A real valued stochastic process $\left\{ X_{t}:\ t\in\mathbb{R}^{+}\right\} $ is termed additive if $\forall n\in\mathbb{N}$, $0\leq t_{0}<t_{1}<...<t_{n}<+\infty$, $X_{t_{0}},X_{t_{1}}-X_{t_{0}},...,X_{t_{n}}-X_{t_{n-1}}$are independent random variables. Given this definition, it can be easily shown that the probabilty distribution of $X_{t}$ is infinitely divisible (ID) for every $t\geq0$, that is, if $\mu_{t}$ is the probability measure associated to $X_{t}$, then $\forall n\in\mathbb{N}$ there exists a probability measure $\mu_{n,t}$ such that $\mu_{t}=\mu_{n,t}^{*n}$, where ''$*n$'' denotes the $n$-fold iteration of the convolution of a measure with itself. That said, it follows that$\left\{ X_{t}:\ t\in\mathbb{R}^{+}\right\} $ admits the Lévy-Khintchine representation for every $t\geq0$, that is:

$$ \mathbb{E}\left[\exp\left(i\lambda X_{t}\right)\right]=\exp\left\{ i\gamma_{t}\lambda-\frac{1}{2}\sigma_{t}\lambda^{2}+\int_{\mathbb{R}}\left[e^{i\lambda x}-1-i\lambda x\chi_{(0,1)}(x)\right]\nu_{t}(dx)\right\} $$ for a characteristic triple $\left(\gamma_{t},\sigma_{t},\nu_{t}\right)$. Yet, the increments of this processes are not necessarily stationary, so we may not have also the usual Lévy-Ito decomposition which is available for Lévy processes. Now, assuming that the process is also a.s. increasing with $\int_{0}^{1}x\nu_{t}(dx)<\infty,$ $t\geq0$, what we can have is instead the following representation of the Laplace exponent of the process after centralization: $\mathbb{E}\left[\exp\left(\lambda X_{t}\right)\right]=\exp\left\{ -\int_{0}^{+\infty}\left(1-e^{-\lambda v}\right)\nu_{t}(dx)\right\} $ so that $X_{t}=\int_{(0,t]\times\mathbb{R}^{+}}vJ(ds,dv)$, where $J$ is a Poisson random measure on $\mathcal{B}\left(\mathbb{R}^{+}\times\mathbb{R}^{+}\right)$ with intensity measure $\tilde{\nu}$ defined via $\tilde{\nu}\left((0,t]\times C\right)=\nu_{t}(C)$, $\forall C\in\mathcal{B}\left(\mathbb{R}^{+}\right)$, $t\geq0$. At this point my question is: how do we see that such increasing additive process may still be not Lévy even if we end up with a very similar representation? Does everyting lie on the fact that in case of a Lévy increasing additive processe the family of measures $\left\{ \nu_{t}\right\} _{t\geq0}$ would be of the kind: $\nu_{t}=t\nu$, for a Lévy measure $\nu$? And also: it is well known that for every fixed $\varepsilon>0$, the number of jumps $>\epsilon$ of a Lévy process in a finite time interval is a.s. finite and, eventually, this is due to the fact that from the Lévy-Khintchine representation follows: $\int_{\left|x\right|>\varepsilon}\nu(dx)<\infty,\ t\geq0.$ So my feeling is that if we allow also very small jumps (i.e. in a neighbourhood of the origin) and consider a Lévy measure with infinite mass, i.e. $\nu(\mathbb{R})=+\infty$, the probability of having an infinite number of jumps - of whatever maginitude - in a finite time interval is equal to one. If instead the Lévy measure has finite mass, i.e. $\nu(\mathbb{R})<+\infty$, then the probability of this event is zero. On this ground, my question is: in what the jump behaviour of an increasing additive process can be different from the one of a real-valued increasing Lévy process (usually termed subordinator)?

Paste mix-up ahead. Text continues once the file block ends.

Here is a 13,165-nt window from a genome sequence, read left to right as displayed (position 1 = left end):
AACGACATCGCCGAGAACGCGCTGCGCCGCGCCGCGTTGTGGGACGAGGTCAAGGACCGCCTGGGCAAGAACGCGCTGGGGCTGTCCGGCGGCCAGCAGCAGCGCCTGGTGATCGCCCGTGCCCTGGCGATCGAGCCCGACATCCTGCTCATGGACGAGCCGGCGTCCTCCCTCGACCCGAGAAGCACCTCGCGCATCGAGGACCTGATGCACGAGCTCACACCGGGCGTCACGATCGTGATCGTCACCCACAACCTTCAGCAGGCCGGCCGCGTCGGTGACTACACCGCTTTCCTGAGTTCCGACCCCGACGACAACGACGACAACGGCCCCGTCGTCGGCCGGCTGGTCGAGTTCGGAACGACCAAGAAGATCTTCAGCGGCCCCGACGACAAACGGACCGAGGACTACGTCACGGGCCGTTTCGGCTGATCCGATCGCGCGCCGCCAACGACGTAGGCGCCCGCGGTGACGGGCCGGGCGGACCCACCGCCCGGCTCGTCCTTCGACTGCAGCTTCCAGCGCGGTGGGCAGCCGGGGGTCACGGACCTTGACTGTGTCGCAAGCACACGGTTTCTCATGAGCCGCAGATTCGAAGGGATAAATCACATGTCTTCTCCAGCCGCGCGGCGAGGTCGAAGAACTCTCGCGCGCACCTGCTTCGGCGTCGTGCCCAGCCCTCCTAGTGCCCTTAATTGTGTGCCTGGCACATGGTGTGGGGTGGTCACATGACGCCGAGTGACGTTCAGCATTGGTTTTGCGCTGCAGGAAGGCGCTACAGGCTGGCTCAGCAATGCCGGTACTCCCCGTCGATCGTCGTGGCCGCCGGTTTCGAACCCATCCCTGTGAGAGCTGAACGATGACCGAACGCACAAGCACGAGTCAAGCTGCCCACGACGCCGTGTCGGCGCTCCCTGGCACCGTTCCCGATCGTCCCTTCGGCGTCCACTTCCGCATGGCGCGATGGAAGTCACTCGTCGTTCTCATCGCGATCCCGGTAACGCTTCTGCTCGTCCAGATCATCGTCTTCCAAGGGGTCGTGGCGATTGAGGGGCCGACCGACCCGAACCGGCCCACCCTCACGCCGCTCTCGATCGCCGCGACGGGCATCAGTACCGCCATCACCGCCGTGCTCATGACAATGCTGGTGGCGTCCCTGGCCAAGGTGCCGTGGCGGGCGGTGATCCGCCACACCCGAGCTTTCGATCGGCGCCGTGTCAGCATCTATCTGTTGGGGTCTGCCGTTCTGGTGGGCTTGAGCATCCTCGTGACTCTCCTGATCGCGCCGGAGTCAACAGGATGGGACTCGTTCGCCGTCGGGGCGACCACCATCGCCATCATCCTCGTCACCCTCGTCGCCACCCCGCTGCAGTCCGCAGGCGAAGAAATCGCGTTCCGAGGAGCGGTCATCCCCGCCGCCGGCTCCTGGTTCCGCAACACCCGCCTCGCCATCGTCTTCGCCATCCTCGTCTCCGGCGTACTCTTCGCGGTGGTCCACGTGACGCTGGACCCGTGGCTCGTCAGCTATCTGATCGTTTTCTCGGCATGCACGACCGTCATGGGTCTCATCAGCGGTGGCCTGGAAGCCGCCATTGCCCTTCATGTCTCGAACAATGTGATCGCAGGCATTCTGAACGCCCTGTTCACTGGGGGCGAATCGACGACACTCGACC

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    $\begingroup$ "it is well known that since Lévy processes have a càdlàg modification they cannot jump infinitely many times in a finite time interval." This statement is actually not correct. A Lévy process can jump infinitely many times in a finite time interval; this does not contradict the cadlag property. (cadlag implies that there are only finitely many jumps of size $>\epsilon$ for any $\epsilon>0$.) $\endgroup$ – saz Jun 21 '16 at 17:18
  • $\begingroup$ @saz: perfectly right, I was going to be more precise on that. Indeed I re-edited the question. $\endgroup$ – Jack London Jun 21 '16 at 17:22

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